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University of Stirling

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Project

Towards grammar-aware operators for automatic improvement of software

Funded by The Carnegie Trust.

Collaboration with Edinburgh Napier University, Queen Mary, University of London and University of Sheffield.

Software maintenance is one of the most time-consuming aspects of software development: valuable time is wasted on repair and improvements that could be better spent developing new features. Many parts of software maintenance are simply search problems, e.g. trying subtly different ways to implement particular routines, or choosing the order in which inter-related software components should be assembled. Genetic Improvement (GI) is a new technique that applies search-based optimisation methods to improving existing code, with the potential to reduce developer effort in maintance considerably. GI makes changes to the code, evaluates the resulting program, and uses this feedback to try further changes. This goes beyond conventional optimisations applied when the code is first compiled, to tune programs for specific usage patterns or input data, and can be used to fix bugs, or (for example) make the code run faster. However, existing GI techniques largely rely on coarse-grained code changes, like moving whole lines or statements. While GI has proven surprisingly effective for real-world programs, it ignores the subtleties of the programming language, making the search inefficient. This project will implement new GI operators that respect the Java programming language's grammar, and test their effectiveness when applied to well-used open-source software projects. This will improve understanding of how GI works, and build a foundation for further study beyond the life of the project. The operators will also be made available to the research community via the open-source GI framework GIN, for which the PI is already a contributor.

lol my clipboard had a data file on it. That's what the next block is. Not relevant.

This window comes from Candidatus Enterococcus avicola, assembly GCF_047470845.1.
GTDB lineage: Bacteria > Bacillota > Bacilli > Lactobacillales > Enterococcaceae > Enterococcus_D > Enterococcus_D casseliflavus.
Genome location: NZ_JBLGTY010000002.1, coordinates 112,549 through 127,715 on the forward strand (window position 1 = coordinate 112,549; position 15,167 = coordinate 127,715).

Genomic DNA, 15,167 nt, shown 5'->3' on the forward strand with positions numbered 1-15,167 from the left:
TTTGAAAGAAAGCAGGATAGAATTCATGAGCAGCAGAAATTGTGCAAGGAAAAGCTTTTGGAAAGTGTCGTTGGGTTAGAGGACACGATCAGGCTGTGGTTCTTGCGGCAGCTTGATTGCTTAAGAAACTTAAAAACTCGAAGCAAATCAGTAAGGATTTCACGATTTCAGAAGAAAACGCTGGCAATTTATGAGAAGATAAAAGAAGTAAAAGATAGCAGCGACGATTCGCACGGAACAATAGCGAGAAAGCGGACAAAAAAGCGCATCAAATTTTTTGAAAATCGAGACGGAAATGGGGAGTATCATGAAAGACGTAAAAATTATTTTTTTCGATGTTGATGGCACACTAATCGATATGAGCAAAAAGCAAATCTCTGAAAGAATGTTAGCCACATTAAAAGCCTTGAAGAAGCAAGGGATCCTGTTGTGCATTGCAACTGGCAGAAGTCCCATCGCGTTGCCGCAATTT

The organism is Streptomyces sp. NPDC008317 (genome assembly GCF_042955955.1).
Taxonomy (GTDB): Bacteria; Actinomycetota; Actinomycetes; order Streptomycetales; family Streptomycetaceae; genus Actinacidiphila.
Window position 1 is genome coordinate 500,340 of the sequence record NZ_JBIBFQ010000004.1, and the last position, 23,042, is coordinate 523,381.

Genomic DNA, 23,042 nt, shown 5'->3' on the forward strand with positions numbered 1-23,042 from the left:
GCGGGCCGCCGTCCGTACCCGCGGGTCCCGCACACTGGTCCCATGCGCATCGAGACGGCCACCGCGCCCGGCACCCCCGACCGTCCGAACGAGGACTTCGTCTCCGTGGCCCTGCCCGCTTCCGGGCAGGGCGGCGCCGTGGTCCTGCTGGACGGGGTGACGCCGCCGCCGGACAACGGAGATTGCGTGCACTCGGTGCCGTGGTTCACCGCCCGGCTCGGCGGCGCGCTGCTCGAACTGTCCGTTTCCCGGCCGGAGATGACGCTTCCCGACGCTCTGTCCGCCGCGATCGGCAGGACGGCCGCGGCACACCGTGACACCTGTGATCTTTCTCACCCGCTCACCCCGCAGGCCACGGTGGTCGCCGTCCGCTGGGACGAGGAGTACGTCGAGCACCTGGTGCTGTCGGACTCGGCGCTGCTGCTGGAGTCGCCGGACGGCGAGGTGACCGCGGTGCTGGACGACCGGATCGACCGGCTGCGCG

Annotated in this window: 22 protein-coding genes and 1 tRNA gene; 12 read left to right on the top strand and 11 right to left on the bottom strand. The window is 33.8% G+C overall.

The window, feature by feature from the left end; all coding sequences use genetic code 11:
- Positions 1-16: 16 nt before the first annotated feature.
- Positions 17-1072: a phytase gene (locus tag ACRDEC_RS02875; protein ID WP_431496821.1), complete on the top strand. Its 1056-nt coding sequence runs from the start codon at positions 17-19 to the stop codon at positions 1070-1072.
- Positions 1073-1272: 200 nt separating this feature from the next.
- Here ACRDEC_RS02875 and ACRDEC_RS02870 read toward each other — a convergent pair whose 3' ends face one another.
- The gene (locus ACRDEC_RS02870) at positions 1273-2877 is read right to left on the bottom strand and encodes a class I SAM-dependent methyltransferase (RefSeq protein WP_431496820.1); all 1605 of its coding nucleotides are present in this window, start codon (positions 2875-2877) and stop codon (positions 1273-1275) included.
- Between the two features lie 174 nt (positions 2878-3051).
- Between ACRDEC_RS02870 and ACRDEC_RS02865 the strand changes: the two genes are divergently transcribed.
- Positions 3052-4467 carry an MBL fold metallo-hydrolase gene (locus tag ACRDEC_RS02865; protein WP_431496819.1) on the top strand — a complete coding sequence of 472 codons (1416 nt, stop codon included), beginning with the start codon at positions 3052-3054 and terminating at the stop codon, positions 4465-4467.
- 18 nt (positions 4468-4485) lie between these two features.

Total award value £9,908.00

People

Dr Alexander Brownlee
Dr Alexander Brownlee

Lecturer, Computing Science

Research programmes

Research themes

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